Followback Clusters, Satellite Audiences, and Bridge Nodes: Coengagement Networks for the 2020 US Election
Keywords:Social network analysis; communities identification; expertise and authority discovery, Ranking/relevance of social media content and users, Qualitative and quantitative studies of social media, Human computer interaction; social media tools; navigation and visualization
AbstractThe 2020 United States (US) presidential election was — and has continued to be — the focus of pervasive and persistent mis- and disinformation spreading through our media ecosystems, including social media. This event has driven the collection and analysis of large, directed social network datasets, but such datasets can resist intuitive understanding. In such large datasets, the overwhelming number of nodes and edges present in typical representations create visual artifacts, such as densely overlapping edges and tightly-packed formations of low-degree nodes, which obscure many features of more practical interest. We apply a method, coengagement transformations, to convert such networks of social data into tractable images. Intuitively, this approach allows for parameterized network visualizations that make shared audiences of engaged viewers salient to viewers. Using the interpretative capabilities of this method, we perform an extensive case study of the 2020 United States presidential election on Twitter, contributing an empirical analysis of coengagement. By creating and contrasting different networks at different parameter sets, we define and characterize several structures in this discourse network, including bridging accounts, satellite audiences, and followback communities. We discuss the importance and implications of these empirical network features in this context. In addition, we release open-source code for creating coengagement networks from Twitter and other structured interaction data.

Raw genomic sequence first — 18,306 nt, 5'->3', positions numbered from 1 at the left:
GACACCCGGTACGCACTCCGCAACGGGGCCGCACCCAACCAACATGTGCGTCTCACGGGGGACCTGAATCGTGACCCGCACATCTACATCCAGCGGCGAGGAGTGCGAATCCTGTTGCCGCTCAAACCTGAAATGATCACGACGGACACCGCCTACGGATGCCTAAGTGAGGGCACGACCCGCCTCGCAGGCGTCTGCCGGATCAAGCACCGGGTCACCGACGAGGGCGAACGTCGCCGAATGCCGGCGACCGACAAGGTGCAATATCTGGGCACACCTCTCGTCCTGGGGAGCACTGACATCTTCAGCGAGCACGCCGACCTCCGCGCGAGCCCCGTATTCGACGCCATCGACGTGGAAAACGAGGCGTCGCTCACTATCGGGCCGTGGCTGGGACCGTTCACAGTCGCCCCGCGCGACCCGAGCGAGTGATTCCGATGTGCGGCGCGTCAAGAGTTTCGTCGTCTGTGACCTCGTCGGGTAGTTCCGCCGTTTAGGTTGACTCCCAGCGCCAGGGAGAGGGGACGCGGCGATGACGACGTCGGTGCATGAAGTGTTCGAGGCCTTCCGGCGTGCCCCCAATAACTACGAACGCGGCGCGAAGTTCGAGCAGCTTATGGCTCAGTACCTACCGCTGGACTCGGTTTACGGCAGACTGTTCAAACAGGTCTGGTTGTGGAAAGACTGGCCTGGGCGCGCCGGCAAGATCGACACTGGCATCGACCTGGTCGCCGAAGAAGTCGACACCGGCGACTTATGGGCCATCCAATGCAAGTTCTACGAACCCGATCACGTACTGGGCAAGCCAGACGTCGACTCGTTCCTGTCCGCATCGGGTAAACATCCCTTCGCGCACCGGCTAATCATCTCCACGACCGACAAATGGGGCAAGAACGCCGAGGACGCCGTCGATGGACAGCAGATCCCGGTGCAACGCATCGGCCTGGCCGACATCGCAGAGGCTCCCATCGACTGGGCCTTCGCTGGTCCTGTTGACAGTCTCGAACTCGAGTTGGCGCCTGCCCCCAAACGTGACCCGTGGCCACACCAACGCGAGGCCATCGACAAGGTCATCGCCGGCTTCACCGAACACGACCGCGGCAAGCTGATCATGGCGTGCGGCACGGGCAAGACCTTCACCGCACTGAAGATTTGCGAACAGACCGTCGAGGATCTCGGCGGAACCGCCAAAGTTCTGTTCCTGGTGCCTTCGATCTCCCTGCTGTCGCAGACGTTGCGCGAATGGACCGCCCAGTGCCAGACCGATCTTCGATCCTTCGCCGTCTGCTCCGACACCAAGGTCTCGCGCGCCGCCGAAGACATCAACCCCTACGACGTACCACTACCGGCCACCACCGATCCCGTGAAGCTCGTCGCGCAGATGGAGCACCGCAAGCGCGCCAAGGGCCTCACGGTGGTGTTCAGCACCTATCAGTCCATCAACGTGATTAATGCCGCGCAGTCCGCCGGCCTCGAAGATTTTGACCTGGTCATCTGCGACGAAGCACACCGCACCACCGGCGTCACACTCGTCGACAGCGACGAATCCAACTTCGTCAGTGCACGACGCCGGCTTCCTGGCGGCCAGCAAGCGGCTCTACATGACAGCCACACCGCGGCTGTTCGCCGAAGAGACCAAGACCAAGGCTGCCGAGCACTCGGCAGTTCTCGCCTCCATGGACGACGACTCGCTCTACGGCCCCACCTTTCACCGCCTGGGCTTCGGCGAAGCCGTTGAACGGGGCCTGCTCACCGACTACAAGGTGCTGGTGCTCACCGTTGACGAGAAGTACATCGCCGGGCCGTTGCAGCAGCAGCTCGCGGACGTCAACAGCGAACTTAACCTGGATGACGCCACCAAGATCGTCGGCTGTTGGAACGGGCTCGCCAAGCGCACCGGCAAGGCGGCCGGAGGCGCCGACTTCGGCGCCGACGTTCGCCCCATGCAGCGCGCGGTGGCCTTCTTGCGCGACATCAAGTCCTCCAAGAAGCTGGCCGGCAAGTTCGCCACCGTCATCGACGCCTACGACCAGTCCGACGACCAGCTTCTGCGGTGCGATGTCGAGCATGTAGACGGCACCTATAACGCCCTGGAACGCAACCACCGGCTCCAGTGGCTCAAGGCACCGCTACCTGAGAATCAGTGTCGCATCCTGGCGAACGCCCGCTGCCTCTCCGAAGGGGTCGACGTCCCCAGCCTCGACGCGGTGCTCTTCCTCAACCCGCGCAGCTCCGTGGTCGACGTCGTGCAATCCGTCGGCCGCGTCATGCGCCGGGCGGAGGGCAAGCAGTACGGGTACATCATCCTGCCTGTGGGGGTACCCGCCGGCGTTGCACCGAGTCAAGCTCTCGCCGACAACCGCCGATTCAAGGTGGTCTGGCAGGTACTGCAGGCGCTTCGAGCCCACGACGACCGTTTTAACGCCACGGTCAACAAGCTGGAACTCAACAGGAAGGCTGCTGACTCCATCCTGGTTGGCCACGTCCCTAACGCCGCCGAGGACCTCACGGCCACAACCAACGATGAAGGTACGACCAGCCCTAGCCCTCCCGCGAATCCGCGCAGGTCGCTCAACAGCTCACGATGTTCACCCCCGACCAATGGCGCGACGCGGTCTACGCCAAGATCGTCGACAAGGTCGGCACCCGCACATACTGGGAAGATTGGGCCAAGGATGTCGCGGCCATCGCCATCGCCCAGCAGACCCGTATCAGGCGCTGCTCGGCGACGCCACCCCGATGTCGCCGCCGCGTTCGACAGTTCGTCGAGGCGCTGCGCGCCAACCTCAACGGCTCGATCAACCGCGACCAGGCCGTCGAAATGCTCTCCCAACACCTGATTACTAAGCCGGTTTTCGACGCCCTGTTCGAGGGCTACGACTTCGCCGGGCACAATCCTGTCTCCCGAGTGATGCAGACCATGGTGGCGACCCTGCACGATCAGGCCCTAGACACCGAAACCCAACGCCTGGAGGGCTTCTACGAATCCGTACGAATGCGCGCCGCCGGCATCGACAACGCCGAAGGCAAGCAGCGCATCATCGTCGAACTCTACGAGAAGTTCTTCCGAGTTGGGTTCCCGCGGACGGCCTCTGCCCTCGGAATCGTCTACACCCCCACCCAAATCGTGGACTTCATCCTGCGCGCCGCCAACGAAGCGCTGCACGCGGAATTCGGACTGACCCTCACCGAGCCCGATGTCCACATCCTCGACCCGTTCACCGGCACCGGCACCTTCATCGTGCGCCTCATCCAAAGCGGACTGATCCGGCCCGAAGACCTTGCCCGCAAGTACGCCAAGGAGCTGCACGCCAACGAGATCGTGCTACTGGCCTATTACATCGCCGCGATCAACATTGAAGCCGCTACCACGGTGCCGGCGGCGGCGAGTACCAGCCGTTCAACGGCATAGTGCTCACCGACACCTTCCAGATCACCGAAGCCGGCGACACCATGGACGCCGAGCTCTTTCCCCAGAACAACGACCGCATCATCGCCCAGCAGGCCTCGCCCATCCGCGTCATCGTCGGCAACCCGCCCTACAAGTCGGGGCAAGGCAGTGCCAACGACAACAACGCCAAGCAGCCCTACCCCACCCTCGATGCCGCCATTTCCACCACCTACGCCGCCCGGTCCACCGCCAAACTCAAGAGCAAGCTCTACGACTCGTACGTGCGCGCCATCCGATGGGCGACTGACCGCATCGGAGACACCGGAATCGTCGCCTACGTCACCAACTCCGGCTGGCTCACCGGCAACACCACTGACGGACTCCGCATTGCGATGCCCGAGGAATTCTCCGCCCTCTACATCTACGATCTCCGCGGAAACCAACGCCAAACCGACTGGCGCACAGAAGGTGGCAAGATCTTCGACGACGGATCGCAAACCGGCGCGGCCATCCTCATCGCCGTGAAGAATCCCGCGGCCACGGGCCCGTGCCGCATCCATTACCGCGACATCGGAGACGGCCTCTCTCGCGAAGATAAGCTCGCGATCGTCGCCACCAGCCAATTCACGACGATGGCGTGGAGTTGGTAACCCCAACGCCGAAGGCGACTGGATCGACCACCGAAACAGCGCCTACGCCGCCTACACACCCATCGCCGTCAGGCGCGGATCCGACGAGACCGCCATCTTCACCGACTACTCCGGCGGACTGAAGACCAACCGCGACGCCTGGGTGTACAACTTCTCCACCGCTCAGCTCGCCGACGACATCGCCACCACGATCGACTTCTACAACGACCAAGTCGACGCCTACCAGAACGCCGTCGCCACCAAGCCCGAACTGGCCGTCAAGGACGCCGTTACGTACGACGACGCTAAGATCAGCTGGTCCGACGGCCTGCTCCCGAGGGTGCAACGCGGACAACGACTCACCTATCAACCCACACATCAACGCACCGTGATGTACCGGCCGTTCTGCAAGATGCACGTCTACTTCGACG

How to Cite
Beers, A., Schafer, J. S., Kennedy, I., Wack, M., Spiro, E. S., & Starbird, K. (2023). Followback Clusters, Satellite Audiences, and Bridge Nodes: Coengagement Networks for the 2020 US Election. Proceedings of the International AAAI Conference on Web and Social Media, 17(1), 59-71. https://doi.org/10.1609/icwsm.v17i1.22126